Find the Best Places in South Florida to Savor Soup Dumplings

Oh, little dumpling, look how far you’ve come. And, no, we’re not talking about a cutesy name for your dog that completed training or a niece/nephew that’s exiting their diaper phase. We’re talking gastronomy. Yang Bing-Yi, who did more than anyone to popularize the soup dumpling around the world, has passed away at the age of 96. Attention must be paid.

For starters, what qualifies as a soup dumpling, you ask? It’s a type of steamed bun— dating back to the 1870s in Shanghai, China—involving a thin, doughy wrapper with an oft-savory filling inside. These fillings are traditionally pork, but can involve a mix of seafood, vegetables or, well—you name it. The process—and fun—of eating a soup dumpling is spooning the whole thing in your mouth and having the soupy, savory goodness explode with flavor.

Last week, there was some major news out of the soup dumpling world. Yang Bing-Yi, the founder of the Taiwan-bred, globally popular Din Tai Fung restaurant, passed away at the age of 96. Founded in 1972 and upon Yang’s passing, Din Tai Fung has more than 170 Din Tai Fung outposts, spanning Asia, Australia, the Middle East, Europe and the U.S.

In many ways, Yang is credited for popularizing the soup dumpling globally. And, certainly, his influence has touched menus throughout South Florida. The best soup dumplings in South Florida you can pay homage to Yang with—or get totally addicted to and enjoy on a daily basis—span the no-frills to high-end spectrum.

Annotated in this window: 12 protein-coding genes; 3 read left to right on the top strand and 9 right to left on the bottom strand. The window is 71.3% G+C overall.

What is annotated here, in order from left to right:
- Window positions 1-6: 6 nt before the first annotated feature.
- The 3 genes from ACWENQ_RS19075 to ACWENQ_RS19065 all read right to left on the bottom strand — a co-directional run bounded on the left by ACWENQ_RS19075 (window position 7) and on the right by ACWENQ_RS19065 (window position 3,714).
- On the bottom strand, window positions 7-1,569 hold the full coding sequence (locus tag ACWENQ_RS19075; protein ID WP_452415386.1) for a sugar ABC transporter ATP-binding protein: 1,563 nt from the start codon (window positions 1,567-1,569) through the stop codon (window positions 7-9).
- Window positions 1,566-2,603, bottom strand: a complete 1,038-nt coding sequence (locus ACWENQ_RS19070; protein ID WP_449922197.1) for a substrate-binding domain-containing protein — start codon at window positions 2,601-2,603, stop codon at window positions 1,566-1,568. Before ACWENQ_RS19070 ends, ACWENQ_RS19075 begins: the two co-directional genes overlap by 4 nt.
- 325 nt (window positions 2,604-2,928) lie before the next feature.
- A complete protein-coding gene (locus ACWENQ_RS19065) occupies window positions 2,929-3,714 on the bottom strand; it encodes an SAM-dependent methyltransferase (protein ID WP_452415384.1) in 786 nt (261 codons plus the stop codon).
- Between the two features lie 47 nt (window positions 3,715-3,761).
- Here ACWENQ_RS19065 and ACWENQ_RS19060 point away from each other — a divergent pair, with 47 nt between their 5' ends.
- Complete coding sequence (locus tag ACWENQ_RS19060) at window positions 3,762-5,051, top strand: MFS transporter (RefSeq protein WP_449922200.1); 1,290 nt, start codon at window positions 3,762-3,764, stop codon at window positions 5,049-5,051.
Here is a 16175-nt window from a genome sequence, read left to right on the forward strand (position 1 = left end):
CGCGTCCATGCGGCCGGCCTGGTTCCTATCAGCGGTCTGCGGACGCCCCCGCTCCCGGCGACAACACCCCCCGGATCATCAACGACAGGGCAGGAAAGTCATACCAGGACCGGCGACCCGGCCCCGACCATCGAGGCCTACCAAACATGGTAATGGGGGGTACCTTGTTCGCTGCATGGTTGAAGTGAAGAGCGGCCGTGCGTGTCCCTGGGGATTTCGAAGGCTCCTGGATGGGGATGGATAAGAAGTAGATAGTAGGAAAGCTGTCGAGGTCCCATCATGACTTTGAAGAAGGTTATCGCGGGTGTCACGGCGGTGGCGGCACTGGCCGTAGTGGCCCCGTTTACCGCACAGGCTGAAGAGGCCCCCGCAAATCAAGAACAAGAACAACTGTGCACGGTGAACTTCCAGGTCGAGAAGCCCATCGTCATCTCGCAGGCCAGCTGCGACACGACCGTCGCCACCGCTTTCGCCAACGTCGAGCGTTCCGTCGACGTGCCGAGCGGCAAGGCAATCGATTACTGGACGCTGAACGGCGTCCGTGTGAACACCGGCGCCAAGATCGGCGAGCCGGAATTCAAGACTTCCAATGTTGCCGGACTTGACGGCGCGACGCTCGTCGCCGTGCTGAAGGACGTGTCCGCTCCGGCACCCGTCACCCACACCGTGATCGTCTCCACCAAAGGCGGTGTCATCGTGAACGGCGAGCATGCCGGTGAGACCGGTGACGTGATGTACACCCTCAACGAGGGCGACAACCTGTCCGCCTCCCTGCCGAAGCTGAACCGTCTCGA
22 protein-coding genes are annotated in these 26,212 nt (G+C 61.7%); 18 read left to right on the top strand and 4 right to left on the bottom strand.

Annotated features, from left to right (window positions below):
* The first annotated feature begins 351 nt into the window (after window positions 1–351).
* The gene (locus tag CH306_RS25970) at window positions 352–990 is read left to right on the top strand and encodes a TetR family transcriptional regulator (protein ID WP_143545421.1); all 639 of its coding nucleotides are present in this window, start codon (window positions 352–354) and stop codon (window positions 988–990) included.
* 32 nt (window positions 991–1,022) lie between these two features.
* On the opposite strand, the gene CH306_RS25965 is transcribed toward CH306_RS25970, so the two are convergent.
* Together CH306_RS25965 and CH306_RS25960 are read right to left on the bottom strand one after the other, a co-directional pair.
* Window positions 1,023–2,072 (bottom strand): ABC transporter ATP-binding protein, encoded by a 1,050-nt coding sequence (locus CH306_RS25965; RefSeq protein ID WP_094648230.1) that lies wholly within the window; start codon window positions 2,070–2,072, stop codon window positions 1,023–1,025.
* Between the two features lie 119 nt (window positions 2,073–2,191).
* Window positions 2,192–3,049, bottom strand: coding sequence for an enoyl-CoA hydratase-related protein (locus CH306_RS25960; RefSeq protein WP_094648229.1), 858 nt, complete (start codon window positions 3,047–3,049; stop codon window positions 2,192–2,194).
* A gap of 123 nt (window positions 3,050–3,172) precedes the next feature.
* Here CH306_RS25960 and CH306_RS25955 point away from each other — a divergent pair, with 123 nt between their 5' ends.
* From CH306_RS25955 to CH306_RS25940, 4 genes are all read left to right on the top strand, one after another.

In Miami, YIP at the unpretentious 1-800-LUCKY has a traditional Shanghai soup dumpling as well as a shrimp and chive concoction. On the fancier end, Hutong in Brickell offers a colorful dumpling platter with chili cod, spinach and prawn/black truffle fillings. In Broward, dumplingAF on Hollywood Boulevard lives up to having dumpling in its name with a memorable pork and chive morsel that’s served in a 12-hour pork broth. And, in West Palm, Kapow Noodle Bar takes a modern spin with its red oil dumplings, filled with pork, shrimp, cilantro and a spicy red oil sauce.

So, RIP Yang … and thank you for making our world that much more delicious.

Photo credit: Jael Rodriguez

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